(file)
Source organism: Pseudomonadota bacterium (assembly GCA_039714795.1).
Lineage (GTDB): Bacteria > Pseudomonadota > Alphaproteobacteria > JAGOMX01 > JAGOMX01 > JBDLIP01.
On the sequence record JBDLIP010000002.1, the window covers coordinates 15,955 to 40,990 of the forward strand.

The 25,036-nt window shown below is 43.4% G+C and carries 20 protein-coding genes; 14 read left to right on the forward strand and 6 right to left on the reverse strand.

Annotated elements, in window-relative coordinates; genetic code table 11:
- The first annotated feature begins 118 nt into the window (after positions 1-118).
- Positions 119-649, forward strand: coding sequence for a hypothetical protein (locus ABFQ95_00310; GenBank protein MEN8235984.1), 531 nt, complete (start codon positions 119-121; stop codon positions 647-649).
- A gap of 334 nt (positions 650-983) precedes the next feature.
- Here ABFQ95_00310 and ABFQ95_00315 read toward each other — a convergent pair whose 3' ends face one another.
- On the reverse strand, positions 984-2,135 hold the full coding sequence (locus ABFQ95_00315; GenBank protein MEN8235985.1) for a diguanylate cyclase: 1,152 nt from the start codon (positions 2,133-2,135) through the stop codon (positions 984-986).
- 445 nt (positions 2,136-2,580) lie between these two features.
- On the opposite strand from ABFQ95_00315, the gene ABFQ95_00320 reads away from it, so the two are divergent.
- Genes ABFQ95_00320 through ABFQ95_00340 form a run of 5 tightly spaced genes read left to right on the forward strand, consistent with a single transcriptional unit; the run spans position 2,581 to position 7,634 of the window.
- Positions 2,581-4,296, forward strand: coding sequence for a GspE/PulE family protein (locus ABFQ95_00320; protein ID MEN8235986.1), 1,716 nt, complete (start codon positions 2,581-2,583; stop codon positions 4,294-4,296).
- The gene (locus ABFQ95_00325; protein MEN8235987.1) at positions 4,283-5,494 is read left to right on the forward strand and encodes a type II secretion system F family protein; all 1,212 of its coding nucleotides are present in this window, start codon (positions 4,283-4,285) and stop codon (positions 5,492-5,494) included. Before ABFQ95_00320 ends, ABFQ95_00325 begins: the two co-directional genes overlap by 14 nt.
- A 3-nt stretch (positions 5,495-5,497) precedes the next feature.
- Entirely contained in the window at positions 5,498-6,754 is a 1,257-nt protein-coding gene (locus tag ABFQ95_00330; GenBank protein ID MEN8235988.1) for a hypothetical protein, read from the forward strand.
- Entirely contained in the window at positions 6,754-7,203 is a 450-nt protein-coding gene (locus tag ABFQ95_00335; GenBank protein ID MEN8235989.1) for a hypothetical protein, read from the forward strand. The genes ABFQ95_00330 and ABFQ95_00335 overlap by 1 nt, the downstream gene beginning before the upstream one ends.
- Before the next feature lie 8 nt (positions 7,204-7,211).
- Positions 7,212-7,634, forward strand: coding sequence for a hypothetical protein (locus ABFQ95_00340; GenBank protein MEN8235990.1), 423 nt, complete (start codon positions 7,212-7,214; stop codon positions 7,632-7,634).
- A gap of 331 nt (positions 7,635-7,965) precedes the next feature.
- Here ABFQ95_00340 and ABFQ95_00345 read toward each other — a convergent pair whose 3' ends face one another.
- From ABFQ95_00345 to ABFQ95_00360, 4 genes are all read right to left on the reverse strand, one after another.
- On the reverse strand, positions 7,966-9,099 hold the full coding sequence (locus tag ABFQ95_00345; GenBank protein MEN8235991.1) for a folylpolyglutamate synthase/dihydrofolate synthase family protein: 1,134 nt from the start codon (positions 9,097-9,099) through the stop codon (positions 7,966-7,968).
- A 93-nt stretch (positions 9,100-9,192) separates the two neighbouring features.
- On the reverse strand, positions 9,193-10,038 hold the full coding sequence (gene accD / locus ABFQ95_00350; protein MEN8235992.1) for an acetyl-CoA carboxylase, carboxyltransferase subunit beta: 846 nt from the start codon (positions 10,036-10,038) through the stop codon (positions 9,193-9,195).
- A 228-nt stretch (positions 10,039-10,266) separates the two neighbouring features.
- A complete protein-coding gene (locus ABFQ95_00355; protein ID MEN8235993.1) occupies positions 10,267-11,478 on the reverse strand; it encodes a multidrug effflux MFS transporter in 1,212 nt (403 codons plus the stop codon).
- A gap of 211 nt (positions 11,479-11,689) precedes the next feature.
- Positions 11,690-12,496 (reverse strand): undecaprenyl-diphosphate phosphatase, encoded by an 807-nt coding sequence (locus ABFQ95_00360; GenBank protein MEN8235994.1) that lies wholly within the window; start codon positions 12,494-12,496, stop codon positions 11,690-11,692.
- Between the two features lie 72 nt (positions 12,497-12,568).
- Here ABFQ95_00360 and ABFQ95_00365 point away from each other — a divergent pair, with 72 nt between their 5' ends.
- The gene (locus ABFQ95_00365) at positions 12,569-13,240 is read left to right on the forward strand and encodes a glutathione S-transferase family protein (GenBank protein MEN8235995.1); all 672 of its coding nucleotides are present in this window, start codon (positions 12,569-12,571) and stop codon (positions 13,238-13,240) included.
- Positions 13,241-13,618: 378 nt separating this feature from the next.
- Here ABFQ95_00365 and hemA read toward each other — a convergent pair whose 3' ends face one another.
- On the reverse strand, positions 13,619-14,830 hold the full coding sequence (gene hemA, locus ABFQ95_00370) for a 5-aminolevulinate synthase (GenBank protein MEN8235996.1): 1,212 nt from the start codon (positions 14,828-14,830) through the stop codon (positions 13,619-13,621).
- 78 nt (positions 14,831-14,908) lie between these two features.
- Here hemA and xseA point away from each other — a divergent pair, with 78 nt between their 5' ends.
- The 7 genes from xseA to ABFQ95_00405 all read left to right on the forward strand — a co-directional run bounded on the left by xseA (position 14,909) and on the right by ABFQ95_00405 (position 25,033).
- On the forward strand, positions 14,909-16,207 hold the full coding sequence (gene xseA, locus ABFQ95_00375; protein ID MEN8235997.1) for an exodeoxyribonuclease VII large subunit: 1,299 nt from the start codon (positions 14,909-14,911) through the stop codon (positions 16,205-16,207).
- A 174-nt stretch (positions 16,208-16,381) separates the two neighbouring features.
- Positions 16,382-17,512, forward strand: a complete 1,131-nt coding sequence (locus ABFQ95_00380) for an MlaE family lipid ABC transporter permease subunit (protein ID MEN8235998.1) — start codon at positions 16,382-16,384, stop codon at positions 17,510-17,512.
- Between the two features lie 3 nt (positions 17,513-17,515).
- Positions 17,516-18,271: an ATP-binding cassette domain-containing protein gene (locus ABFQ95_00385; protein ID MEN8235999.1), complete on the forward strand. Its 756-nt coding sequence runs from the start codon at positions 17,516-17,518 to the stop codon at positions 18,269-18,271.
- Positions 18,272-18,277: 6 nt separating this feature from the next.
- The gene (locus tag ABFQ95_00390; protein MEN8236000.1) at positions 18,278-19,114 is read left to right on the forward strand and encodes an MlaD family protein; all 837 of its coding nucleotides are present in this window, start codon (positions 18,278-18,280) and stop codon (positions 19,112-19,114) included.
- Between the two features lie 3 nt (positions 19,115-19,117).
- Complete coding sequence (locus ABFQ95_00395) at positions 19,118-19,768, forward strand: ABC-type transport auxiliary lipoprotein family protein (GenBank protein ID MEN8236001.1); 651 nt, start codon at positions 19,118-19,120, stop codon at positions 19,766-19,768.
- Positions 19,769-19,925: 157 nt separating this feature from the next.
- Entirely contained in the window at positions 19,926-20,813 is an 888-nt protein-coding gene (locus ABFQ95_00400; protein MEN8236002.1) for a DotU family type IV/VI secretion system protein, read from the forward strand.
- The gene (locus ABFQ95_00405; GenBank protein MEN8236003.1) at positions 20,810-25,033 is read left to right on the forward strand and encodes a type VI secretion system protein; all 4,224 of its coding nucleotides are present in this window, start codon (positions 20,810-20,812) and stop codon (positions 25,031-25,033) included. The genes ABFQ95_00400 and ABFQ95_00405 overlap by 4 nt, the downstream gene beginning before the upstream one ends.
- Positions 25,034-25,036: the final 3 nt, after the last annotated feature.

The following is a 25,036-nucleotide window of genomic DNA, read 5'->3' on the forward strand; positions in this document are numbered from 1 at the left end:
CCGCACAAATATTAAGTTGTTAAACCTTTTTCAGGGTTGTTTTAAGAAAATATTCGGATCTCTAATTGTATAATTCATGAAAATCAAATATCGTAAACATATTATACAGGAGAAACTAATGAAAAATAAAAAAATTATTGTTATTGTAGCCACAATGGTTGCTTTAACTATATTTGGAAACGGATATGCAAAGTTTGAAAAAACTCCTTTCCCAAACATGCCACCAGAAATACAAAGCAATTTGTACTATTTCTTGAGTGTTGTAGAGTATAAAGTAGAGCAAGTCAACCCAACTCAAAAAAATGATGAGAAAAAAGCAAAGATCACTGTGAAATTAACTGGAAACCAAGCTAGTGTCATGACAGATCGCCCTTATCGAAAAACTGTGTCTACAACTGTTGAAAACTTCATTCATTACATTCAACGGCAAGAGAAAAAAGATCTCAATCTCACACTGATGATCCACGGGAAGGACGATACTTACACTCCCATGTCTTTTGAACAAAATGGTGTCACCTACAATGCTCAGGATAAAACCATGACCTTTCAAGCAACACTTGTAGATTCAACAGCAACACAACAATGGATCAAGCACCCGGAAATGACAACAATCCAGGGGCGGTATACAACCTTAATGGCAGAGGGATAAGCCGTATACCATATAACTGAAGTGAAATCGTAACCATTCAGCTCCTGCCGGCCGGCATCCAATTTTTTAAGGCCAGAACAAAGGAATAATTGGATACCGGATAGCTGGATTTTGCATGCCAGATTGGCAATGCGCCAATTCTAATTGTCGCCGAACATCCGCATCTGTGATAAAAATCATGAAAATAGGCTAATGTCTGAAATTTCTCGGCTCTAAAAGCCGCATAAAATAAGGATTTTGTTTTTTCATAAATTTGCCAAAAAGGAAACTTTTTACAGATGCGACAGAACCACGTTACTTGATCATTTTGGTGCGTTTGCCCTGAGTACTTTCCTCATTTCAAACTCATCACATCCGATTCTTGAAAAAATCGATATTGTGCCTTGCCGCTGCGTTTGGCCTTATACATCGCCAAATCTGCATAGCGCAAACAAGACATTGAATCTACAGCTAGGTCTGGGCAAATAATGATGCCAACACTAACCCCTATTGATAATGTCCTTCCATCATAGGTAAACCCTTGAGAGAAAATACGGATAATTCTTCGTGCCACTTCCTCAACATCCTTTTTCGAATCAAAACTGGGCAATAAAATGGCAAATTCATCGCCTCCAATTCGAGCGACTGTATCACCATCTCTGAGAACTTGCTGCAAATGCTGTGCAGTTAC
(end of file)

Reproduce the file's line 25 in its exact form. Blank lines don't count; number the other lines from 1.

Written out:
- A 93-nt stretch (positions 9,100-9,192) separates the two neighbouring features.